In Application Solutions Articles, Software Development



SDLC Models: Waterfall Model Vs. Agile Methodology 

Software Development Lifecycles

SDLC Models. Example of the SDLC

The software development lifecycle (or SDLC) is the foundation for software creation. From identifying the initial need for custom software to conceptualizing the framework, into the software development process, through the final stages of production and deployment, developers use several models to guide them through the lifecycle process.

Within all models of the SDLC there are six critical phases of production

  1. Planning
  2. Defining
  3. Designing
  4. Building
  5. Testing
  6. Deployment

However, numerous models can be utilized within the SDLC process and each has a unique approach and method. The purpose of each model is to construct cost-effective, quality software with a short production time while forecasting and avoiding potential challenges in development and production.

The two most common models are the traditional waterfall model and the modern, agile methodology. Both consider the six phases of production uniquely. Your software development company should be using a systematic consultation process for each custom software project (identifying the benefits and drawbacks of each methodology) and recommending the most effective SDLC model for your project.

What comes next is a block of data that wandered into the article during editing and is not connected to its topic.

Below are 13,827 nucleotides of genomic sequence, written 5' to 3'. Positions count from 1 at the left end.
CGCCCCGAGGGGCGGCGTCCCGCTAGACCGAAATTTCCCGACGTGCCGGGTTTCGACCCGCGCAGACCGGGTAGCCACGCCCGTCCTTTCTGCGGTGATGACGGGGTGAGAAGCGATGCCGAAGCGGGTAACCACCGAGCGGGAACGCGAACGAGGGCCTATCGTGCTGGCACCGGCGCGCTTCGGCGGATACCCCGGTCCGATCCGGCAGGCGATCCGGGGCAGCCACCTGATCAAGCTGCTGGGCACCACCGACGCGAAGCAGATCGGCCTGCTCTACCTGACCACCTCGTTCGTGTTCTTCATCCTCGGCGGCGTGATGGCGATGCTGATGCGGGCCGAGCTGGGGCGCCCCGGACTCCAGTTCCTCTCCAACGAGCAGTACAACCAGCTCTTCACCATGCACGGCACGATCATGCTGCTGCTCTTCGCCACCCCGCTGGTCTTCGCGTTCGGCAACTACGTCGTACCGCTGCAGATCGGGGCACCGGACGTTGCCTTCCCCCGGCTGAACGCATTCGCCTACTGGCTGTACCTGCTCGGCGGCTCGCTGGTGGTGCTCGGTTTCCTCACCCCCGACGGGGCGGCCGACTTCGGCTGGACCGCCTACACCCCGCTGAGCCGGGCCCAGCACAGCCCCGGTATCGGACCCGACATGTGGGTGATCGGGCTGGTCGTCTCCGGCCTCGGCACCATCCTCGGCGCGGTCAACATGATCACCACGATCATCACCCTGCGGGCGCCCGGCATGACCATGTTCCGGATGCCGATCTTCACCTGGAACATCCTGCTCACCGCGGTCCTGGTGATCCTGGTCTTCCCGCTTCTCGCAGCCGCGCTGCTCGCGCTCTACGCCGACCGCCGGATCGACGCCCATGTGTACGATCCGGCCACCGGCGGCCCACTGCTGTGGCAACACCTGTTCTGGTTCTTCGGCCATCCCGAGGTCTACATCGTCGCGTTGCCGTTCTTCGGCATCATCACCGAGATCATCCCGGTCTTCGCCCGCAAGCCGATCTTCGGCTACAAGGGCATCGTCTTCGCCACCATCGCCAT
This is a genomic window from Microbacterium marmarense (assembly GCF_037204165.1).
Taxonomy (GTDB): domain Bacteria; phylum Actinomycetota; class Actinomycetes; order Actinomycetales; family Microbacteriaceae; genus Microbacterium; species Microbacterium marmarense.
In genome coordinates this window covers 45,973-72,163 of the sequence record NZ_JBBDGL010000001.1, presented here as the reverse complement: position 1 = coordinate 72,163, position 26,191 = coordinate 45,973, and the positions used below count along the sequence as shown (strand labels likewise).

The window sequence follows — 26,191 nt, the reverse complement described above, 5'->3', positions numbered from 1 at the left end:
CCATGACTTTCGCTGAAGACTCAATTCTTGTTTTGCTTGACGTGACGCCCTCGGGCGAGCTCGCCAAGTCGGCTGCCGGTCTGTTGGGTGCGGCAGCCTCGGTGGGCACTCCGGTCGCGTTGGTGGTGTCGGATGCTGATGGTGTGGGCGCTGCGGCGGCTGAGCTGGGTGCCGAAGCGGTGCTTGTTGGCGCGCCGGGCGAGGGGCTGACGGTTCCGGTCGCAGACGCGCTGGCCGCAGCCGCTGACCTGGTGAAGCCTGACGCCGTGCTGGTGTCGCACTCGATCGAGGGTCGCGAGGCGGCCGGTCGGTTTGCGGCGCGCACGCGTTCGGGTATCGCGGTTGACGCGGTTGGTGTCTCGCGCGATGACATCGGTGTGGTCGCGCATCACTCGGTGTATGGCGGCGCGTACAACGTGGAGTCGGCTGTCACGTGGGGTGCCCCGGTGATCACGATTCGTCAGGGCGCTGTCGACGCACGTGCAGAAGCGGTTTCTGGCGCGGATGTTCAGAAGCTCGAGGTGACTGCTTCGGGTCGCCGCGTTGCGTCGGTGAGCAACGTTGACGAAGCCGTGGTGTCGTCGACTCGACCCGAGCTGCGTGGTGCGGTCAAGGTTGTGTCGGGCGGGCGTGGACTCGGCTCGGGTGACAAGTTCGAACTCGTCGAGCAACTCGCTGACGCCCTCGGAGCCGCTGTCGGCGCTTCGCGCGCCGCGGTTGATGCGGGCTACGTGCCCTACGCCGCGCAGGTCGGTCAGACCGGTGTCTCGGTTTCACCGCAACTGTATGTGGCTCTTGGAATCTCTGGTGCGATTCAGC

Understanding Traditional Models: The Waterfall Model

water fall SDLC system development life cycle methodology software

First introduced in 1979 by Dr. Winston W. Royce, a software development pioneer, computer scientist, and Director at Lockheed Software Technology Center in Austin, Texas, the waterfall model emphasizes a logical progression of steps to be taken throughout the software development lifecycle. Much like water cascading down a series of steep drops in a stream, the waterfall model travels in a linear direction, with each phase of the process dropping down into the next. The waterfall model’s straightforward technique follows the six phases with precision—you cannot begin the next phase until the previous step has been completed.

The Steps Under the Waterfall Model

  • Requirements Gathering and Analysis: This phase is the backbone of the waterfall method. During this phase, you draft product requirement documents that will serve as the base for the entire project. Here you must specify the product’s function, purposes, features, and budget. Your software development team uses these specifications to build and test the software later. This phase is crucial for the rest of the project to have a clear purpose. The software specifications must be fleshed out to meet exact business needs.
  • Design: Once the product requirements document is established, the design phase begins. The waterfall model design phase further defines the required project data, user flows, interfaces, and modules. The design of your software will display functions that have been defined in the requirements. A user flow may be created to help visualize the workflow and tasks. A wireframe is created to help visualize what will be built. The wireframe depicts the functionality and workflow but is not yet a high-fidelity visualization of the final user interface.